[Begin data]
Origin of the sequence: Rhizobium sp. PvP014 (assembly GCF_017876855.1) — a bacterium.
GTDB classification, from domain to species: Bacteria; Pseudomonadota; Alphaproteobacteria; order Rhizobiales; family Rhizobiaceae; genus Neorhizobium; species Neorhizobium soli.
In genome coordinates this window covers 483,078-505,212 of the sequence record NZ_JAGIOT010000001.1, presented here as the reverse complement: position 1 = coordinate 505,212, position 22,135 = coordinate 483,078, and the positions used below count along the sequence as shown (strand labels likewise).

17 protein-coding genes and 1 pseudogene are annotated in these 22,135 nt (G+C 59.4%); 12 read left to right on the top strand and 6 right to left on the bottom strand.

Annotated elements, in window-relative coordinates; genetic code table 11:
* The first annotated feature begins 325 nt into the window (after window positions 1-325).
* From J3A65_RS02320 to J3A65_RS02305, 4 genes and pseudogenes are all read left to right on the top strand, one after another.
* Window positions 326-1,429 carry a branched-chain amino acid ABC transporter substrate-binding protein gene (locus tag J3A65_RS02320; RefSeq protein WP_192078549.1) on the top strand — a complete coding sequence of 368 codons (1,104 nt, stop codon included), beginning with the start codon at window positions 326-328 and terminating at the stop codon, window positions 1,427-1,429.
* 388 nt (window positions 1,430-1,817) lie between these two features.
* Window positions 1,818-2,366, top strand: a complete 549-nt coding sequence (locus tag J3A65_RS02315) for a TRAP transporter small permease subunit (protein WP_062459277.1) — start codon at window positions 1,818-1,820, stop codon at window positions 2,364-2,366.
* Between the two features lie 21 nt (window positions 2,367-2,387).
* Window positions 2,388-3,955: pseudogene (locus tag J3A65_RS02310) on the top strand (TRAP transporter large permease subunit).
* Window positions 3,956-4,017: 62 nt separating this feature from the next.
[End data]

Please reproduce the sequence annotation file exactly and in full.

Origin of the sequence: Rhizobium sp. PvP014 (assembly GCF_017876855.1) — a bacterium.
GTDB classification, from domain to species: Bacteria; Pseudomonadota; Alphaproteobacteria; order Rhizobiales; family Rhizobiaceae; genus Neorhizobium; species Neorhizobium soli.
In genome coordinates this window covers 483,078-505,212 of the sequence record NZ_JAGIOT010000001.1, presented here as the reverse complement: position 1 = coordinate 505,212, position 22,135 = coordinate 483,078, and the positions used below count along the sequence as shown (strand labels likewise).

17 protein-coding genes and 1 pseudogene are annotated in these 22,135 nt (G+C 59.4%); 12 read left to right on the top strand and 6 right to left on the bottom strand.

Annotated elements, in window-relative coordinates; genetic code table 11:
* The first annotated feature begins 325 nt into the window (after window positions 1-325).
* From J3A65_RS02320 to J3A65_RS02305, 4 genes and pseudogenes are all read left to right on the top strand, one after another.
* Window positions 326-1,429 carry a branched-chain amino acid ABC transporter substrate-binding protein gene (locus tag J3A65_RS02320; RefSeq protein WP_192078549.1) on the top strand — a complete coding sequence of 368 codons (1,104 nt, stop codon included), beginning with the start codon at window positions 326-328 and terminating at the stop codon, window positions 1,427-1,429.
* 388 nt (window positions 1,430-1,817) lie between these two features.
* Window positions 1,818-2,366, top strand: a complete 549-nt coding sequence (locus tag J3A65_RS02315) for a TRAP transporter small permease subunit (protein WP_062459277.1) — start codon at window positions 1,818-1,820, stop codon at window positions 2,364-2,366.
* Between the two features lie 21 nt (window positions 2,367-2,387).
* Window positions 2,388-3,955: pseudogene (locus tag J3A65_RS02310) on the top strand (TRAP transporter large permease subunit).
* Window positions 3,956-4,017: 62 nt separating this feature from the next.